Ford says new UAW pact gives it parity with foreign makers

Ford Motor f said Wednesday that recent modifications to its contract with the United Auto Workers union would help the company achieve parity with wages paid in the United States by overseas-based automakers.

In a conference call to review changes to the 2007 collective bargaining agreement, Ford said its labor and benefit costs would total $55 an hour by the end of the year, compared with estimates of $48 to $49 at foreign automaker plants in the U.S.

Ford said that further parity would be achieved in the following years, but did not offer specific numbers.

"We looked at transplants and our European divisions, and that drove us to a certain target with the UAW," said Joe Hinrichs, group vice president of global manufacturing and labor affairs for Ford, during a conference call regarding the changes.

"We looked at our cost structure with how we were making profits in other parts of the world," he said. "We're working with what we know works."

UAW members approved the concessions in voting ending Monday, with 59% of Ford's production workers and 58% of skilled-trades workers voting for the concessions. At least two local unions rejected the measures.

The changes eliminate cost-of-living increases and performance bonuses of 3% of base earnings in 2009 and 2010. The jobs bank for laid-off workers has been eliminated and sub-pay, used to supplement unemployment benefits, will be limited to a year, depending on seniority.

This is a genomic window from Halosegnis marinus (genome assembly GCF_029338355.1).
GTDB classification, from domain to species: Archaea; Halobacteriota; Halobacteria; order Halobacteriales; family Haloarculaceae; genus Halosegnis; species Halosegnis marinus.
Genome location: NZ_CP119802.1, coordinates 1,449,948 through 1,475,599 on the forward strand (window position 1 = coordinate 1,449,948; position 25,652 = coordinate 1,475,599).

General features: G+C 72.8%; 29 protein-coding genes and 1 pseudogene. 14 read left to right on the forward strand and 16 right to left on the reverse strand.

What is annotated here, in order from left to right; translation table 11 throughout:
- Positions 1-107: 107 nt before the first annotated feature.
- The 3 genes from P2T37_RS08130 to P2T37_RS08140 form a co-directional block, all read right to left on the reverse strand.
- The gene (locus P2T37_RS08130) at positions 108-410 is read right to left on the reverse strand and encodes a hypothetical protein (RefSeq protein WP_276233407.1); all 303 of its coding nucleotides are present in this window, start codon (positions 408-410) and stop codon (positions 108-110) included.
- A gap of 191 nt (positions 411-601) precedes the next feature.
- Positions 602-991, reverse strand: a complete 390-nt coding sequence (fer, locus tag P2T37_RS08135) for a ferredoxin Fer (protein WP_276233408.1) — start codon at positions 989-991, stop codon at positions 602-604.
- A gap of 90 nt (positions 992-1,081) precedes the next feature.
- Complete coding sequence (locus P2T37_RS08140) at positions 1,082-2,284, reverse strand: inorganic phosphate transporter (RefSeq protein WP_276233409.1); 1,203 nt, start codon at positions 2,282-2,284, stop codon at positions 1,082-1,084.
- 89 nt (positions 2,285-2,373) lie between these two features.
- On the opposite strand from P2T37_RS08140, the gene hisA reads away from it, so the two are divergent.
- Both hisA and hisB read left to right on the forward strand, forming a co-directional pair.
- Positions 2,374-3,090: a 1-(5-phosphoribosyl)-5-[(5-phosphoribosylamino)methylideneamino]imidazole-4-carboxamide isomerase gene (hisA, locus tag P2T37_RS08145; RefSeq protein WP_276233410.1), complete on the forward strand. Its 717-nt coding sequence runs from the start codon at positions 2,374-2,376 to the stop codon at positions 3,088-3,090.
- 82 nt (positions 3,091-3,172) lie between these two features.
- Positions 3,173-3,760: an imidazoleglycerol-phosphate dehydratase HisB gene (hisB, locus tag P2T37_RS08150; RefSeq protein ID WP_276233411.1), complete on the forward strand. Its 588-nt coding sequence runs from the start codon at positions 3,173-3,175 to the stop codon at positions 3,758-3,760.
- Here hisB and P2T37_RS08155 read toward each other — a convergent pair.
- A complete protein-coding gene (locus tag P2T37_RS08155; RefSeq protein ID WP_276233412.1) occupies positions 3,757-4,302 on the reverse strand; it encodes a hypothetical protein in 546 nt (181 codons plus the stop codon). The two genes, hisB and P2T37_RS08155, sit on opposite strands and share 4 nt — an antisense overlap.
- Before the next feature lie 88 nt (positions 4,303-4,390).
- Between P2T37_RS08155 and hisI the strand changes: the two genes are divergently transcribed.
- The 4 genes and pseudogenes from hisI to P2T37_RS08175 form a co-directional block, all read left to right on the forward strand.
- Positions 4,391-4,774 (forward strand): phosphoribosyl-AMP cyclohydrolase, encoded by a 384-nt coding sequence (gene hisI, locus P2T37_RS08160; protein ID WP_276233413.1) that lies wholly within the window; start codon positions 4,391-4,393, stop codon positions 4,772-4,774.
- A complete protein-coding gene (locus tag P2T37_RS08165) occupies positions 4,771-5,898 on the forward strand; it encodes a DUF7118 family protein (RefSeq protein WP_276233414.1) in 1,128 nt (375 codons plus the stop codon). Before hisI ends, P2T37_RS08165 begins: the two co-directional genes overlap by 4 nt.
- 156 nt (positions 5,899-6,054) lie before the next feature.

The combined modifications are expected to result in annual cost savings of $500 million, with half the savings coming from a direct cut in cash benefits.

Ford will also offer a buyout to all hourly employees, except for certain electrician and stationery steam positions.

Operations at Wayne Assembly and Michigan Truck will be combined at Michigan Truck as that facility in Wayne, Mich. is being retooled to make smaller, more fuel efficient cars.

The approved agreement also allows payments to a union-run trust for retiree benefits to be paid in stock. The company is trying to bring its costs in line with slowing demand as it weathers the worst auto sales downturn in 27 years.

Payments to the trust made in stock will have a fixed price of $2 a share in 2009, $2.10 in 2010 and $2.20 in $2.11. Ford would give up the option to make up to 50% of its union-trust payments in stock if the company's shares fall below $1.

Ford is the first to make changes to its UAW contract. General Motors gm and Chrysler have yet to get contract concessions, although they are mandated to make such changes under requirements of federal bridge loans. The agreement is expected to be a model for GM and Chrysler, which have received $17.4 billion so far. The companies are seeking an additional $21.6 billion in government aid.

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